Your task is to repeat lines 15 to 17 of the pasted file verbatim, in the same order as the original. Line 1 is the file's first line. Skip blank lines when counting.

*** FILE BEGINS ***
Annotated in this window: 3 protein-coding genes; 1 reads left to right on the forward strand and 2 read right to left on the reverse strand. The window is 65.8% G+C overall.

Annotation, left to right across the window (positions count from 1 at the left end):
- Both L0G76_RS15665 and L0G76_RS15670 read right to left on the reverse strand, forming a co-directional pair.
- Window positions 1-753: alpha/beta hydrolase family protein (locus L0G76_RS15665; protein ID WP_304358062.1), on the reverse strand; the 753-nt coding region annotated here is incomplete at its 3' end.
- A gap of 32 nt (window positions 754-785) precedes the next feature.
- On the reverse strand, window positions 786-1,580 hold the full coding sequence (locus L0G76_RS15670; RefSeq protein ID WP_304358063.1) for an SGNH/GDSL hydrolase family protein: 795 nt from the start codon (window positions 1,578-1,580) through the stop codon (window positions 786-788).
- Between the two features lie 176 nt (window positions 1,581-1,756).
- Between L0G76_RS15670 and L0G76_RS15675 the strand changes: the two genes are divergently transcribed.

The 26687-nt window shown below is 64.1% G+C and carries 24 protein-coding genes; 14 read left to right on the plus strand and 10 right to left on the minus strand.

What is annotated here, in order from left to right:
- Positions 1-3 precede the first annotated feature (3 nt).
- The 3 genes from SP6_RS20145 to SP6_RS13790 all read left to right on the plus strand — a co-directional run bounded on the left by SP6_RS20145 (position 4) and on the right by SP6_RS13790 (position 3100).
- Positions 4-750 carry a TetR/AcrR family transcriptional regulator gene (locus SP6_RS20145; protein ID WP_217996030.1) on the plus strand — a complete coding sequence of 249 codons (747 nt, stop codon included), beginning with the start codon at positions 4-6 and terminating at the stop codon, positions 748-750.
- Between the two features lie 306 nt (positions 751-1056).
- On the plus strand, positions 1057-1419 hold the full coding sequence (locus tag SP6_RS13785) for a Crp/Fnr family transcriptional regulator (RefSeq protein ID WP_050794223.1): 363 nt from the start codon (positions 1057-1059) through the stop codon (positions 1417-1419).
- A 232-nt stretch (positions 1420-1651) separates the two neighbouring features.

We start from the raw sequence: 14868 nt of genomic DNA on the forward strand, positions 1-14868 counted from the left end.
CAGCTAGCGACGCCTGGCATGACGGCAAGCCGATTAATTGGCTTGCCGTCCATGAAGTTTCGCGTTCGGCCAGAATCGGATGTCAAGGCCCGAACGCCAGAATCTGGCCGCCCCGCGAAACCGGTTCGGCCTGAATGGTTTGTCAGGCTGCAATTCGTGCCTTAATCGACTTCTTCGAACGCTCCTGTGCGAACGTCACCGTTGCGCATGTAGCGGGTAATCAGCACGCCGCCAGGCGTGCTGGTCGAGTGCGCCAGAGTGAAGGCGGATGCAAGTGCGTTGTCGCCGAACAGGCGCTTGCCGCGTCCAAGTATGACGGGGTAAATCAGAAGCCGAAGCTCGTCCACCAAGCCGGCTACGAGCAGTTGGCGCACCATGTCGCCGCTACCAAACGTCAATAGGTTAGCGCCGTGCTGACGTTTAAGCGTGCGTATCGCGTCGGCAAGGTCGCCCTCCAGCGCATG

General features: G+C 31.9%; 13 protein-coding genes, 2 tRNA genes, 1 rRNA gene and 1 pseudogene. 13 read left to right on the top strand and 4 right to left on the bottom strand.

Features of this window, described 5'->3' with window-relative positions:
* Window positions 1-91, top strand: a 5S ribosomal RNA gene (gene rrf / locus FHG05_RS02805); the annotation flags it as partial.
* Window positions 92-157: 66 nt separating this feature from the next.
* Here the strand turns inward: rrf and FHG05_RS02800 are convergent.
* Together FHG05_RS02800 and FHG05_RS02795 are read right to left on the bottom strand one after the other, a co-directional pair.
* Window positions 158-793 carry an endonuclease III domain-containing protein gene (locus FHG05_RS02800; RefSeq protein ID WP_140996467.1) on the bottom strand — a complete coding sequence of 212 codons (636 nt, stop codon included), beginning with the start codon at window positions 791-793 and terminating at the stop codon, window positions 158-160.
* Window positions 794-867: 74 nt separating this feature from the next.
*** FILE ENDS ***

- On the plus strand, positions 1057-1419 hold the full coding sequence (locus tag SP6_RS13785) for a Crp/Fnr family transcriptional regulator (RefSeq protein ID WP_050794223.1): 363 nt from the start codon (positions 1057-1059) through the stop codon (positions 1417-1419).
- A 232-nt stretch (positions 1420-1651) separates the two neighbouring features.

We start from the raw sequence: 14868 nt of genomic DNA on the forward strand, positions 1-14868 counted from the left end.